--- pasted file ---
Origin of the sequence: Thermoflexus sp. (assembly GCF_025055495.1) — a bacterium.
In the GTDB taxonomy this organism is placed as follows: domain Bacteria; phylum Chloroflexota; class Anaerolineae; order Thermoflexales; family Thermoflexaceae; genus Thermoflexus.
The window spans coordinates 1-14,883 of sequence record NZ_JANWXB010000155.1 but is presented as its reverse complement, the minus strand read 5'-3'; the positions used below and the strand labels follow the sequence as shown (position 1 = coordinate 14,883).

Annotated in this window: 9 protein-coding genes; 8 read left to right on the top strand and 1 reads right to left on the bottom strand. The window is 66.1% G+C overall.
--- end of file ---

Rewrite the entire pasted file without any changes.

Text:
Origin of the sequence: Thermoflexus sp. (assembly GCF_025055495.1) — a bacterium.
In the GTDB taxonomy this organism is placed as follows: domain Bacteria; phylum Chloroflexota; class Anaerolineae; order Thermoflexales; family Thermoflexaceae; genus Thermoflexus.
The window spans coordinates 1-14,883 of sequence record NZ_JANWXB010000155.1 but is presented as its reverse complement, the minus strand read 5'-3'; the positions used below and the strand labels follow the sequence as shown (position 1 = coordinate 14,883).

Annotated in this window: 9 protein-coding genes; 8 read left to right on the top strand and 1 reads right to left on the bottom strand. The window is 66.1% G+C overall.